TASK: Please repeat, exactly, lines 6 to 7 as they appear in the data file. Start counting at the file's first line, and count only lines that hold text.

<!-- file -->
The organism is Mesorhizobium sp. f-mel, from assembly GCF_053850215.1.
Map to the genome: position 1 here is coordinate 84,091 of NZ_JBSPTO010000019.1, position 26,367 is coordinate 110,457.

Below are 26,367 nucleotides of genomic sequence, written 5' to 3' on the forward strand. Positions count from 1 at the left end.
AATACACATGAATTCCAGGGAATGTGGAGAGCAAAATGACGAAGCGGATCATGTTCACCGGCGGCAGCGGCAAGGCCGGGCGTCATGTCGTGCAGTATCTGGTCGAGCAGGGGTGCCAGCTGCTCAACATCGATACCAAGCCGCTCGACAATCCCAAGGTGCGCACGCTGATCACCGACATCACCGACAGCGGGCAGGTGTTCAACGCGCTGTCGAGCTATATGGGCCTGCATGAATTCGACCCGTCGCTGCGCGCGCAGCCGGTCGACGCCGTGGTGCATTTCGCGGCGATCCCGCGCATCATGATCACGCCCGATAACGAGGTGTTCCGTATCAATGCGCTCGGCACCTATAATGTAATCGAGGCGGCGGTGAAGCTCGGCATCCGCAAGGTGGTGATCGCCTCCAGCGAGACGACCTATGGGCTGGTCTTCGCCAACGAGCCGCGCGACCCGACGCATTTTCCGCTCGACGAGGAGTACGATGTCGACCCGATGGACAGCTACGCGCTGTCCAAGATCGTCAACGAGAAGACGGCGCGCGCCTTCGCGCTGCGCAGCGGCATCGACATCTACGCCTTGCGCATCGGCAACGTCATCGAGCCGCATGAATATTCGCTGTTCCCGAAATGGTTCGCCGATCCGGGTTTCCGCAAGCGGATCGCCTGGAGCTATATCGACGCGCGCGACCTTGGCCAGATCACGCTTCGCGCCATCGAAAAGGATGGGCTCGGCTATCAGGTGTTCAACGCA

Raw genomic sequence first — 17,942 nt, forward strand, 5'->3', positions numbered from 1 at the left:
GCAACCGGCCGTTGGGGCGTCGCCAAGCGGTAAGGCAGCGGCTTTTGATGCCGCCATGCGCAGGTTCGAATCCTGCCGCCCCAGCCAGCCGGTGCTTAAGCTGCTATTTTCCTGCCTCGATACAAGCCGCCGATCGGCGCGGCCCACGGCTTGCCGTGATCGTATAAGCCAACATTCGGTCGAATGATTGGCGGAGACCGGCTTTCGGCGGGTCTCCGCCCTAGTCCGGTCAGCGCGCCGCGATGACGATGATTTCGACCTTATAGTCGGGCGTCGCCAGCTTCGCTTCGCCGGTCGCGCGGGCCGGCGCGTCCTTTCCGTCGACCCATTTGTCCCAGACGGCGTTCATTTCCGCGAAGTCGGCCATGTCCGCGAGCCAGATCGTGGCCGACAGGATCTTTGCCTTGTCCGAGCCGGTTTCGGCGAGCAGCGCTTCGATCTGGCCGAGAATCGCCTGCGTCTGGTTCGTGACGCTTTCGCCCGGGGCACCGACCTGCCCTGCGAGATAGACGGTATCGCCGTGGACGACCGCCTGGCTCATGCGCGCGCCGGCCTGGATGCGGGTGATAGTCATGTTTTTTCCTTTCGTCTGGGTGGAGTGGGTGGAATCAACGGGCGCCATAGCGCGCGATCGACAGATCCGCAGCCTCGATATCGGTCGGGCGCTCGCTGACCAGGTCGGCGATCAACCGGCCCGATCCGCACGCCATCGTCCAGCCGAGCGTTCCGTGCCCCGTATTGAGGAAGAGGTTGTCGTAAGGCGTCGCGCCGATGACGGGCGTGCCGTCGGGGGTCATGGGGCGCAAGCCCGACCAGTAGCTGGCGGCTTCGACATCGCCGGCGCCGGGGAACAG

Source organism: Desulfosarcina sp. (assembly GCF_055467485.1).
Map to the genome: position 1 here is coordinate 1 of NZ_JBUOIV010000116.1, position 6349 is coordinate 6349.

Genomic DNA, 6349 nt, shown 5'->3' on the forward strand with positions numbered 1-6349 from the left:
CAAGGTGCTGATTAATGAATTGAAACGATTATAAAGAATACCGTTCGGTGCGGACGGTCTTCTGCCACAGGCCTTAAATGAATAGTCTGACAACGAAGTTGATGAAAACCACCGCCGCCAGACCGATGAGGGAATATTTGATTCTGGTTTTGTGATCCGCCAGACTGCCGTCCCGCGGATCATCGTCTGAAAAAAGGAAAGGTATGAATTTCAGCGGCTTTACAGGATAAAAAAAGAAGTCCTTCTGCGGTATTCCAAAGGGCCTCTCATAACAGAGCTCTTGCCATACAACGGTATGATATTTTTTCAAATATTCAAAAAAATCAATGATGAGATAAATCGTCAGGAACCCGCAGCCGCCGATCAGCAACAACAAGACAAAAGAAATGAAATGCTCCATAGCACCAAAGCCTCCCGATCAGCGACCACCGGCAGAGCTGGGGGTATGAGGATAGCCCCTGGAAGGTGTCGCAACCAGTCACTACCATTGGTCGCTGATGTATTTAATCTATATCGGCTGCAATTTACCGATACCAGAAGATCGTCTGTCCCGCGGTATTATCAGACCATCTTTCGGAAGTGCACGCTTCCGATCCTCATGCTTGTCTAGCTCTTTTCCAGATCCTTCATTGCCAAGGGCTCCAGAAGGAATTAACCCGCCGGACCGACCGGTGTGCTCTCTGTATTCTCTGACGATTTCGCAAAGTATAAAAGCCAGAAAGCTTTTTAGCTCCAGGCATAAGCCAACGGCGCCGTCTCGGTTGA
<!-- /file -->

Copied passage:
GCAACCGGCCGTTGGGGCGTCGCCAAGCGGTAAGGCAGCGGCTTTTGATGCCGCCATGCGCAGGTTCGAATCCTGCCGCCCCAGCCAGCCGGTGCTTAAGCTGCTATTTTCCTGCCTCGATACAAGCCGCCGATCGGCGCGGCCCACGGCTTGCCGTGATCGTATAAGCCAACATTCGGTCGAATGATTGGCGGAGACCGGCTTTCGGCGGGTCTCCGCCCTAGTCCGGTCAGCGCGCCGCGATGACGATGATTTCGACCTTATAGTCGGGCGTCGCCAGCTTCGCTTCGCCGGTCGCGCGGGCCGGCGCGTCCTTTCCGTCGACCCATTTGTCCCAGACGGCGTTCATTTCCGCGAAGTCGGCCATGTCCGCGAGCCAGATCGTGGCCGACAGGATCTTTGCCTTGTCCGAGCCGGTTTCGGCGAGCAGCGCTTCGATCTGGCCGAGAATCGCCTGCGTCTGGTTCGTGACGCTTTCGCCCGGGGCACCGACCTGCCCTGCGAGATAGACGGTATCGCCGTGGACGACCGCCTGGCTCATGCGCGCGCCGGCCTGGATGCGGGTGATAGTCATGTTTTTTCCTTTCGTCTGGGTGGAGTGGGTGGAATCAACGGGCGCCATAGCGCGCGATCGACAGATCCGCAGCCTCGATATCGGTCGGGCGCTCGCTGACCAGGTCGGCGATCAACCGGCCCGATCCGCACGCCATCGTCCAGCCGAGCGTTCCGTGCCCCGTATTGAGGAAGAGGTTGTCGTAAGGCGTCGCGCCGATGACGGGCGTGCCGTCGGGGGTCATGGGGCGCAAGCCCGACCAGTAGCTGGCGGCTTCGACATCGCCGGCGCCGGGGAACAG

Source organism: Desulfosarcina sp. (assembly GCF_055467485.1).